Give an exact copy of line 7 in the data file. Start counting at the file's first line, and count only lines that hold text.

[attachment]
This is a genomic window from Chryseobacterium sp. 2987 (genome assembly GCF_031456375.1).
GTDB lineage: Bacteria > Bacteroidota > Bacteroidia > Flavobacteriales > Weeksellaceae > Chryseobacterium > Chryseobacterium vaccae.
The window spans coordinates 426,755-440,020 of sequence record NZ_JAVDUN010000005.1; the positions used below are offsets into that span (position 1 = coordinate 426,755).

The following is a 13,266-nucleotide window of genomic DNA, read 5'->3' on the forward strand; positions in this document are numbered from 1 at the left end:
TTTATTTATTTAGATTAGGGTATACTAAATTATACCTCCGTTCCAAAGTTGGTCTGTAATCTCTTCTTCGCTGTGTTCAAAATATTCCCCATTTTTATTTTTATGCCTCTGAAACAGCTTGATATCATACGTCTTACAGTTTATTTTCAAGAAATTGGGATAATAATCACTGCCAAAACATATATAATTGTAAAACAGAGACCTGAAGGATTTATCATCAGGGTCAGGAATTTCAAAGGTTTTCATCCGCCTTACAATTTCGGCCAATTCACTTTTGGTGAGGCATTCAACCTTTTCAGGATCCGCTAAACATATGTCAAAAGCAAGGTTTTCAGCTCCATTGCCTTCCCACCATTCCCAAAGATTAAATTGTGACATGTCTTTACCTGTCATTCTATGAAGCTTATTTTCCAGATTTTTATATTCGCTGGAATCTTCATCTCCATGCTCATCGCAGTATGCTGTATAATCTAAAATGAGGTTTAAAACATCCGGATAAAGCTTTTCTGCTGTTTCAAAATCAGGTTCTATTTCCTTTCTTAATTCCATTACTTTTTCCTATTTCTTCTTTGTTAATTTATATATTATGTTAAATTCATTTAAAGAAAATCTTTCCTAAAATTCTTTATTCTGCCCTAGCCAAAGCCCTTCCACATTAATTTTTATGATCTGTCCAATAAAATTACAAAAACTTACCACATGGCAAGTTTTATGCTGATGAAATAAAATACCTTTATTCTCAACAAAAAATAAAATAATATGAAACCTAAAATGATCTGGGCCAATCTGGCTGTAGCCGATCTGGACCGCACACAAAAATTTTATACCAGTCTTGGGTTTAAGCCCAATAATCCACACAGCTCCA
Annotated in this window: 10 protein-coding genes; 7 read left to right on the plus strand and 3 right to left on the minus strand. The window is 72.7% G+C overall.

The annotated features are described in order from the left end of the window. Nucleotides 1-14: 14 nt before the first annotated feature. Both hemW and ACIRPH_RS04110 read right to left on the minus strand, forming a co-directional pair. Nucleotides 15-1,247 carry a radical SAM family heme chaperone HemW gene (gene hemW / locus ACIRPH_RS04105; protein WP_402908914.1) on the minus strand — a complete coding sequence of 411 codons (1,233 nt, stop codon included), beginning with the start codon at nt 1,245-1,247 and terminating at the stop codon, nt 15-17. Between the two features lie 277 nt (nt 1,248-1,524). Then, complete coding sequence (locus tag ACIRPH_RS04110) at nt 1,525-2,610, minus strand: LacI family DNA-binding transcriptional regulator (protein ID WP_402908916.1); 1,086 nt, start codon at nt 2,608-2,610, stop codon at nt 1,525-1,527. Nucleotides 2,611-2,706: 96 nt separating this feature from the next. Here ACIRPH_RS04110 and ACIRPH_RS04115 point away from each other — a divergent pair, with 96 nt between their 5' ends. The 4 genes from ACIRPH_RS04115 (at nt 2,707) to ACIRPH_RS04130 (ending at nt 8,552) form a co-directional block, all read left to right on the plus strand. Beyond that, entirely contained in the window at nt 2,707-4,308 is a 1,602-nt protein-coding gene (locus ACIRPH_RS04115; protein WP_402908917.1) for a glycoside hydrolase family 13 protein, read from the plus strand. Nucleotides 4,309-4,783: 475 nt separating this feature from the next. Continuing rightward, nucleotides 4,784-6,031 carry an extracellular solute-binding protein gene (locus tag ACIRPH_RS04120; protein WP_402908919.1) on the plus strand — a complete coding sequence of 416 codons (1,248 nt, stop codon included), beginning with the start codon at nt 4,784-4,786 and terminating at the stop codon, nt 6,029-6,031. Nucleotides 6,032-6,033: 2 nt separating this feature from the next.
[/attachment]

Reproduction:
The annotated features are described in order from the left end of the window. Nucleotides 1-14: 14 nt before the first annotated feature. Both hemW and ACIRPH_RS04110 read right to left on the minus strand, forming a co-directional pair. Nucleotides 15-1,247 carry a radical SAM family heme chaperone HemW gene (gene hemW / locus ACIRPH_RS04105; protein WP_402908914.1) on the minus strand — a complete coding sequence of 411 codons (1,233 nt, stop codon included), beginning with the start codon at nt 1,245-1,247 and terminating at the stop codon, nt 15-17. Between the two features lie 277 nt (nt 1,248-1,524). Then, complete coding sequence (locus tag ACIRPH_RS04110) at nt 1,525-2,610, minus strand: LacI family DNA-binding transcriptional regulator (protein ID WP_402908916.1); 1,086 nt, start codon at nt 2,608-2,610, stop codon at nt 1,525-1,527. Nucleotides 2,611-2,706: 96 nt separating this feature from the next. Here ACIRPH_RS04110 and ACIRPH_RS04115 point away from each other — a divergent pair, with 96 nt between their 5' ends. The 4 genes from ACIRPH_RS04115 (at nt 2,707) to ACIRPH_RS04130 (ending at nt 8,552) form a co-directional block, all read left to right on the plus strand. Beyond that, entirely contained in the window at nt 2,707-4,308 is a 1,602-nt protein-coding gene (locus ACIRPH_RS04115; protein WP_402908917.1) for a glycoside hydrolase family 13 protein, read from the plus strand. Nucleotides 4,309-4,783: 475 nt separating this feature from the next. Continuing rightward, nucleotides 4,784-6,031 carry an extracellular solute-binding protein gene (locus tag ACIRPH_RS04120; protein WP_402908919.1) on the plus strand — a complete coding sequence of 416 codons (1,248 nt, stop codon included), beginning with the start codon at nt 4,784-4,786 and terminating at the stop codon, nt 6,029-6,031. Nucleotides 6,032-6,033: 2 nt separating this feature from the next.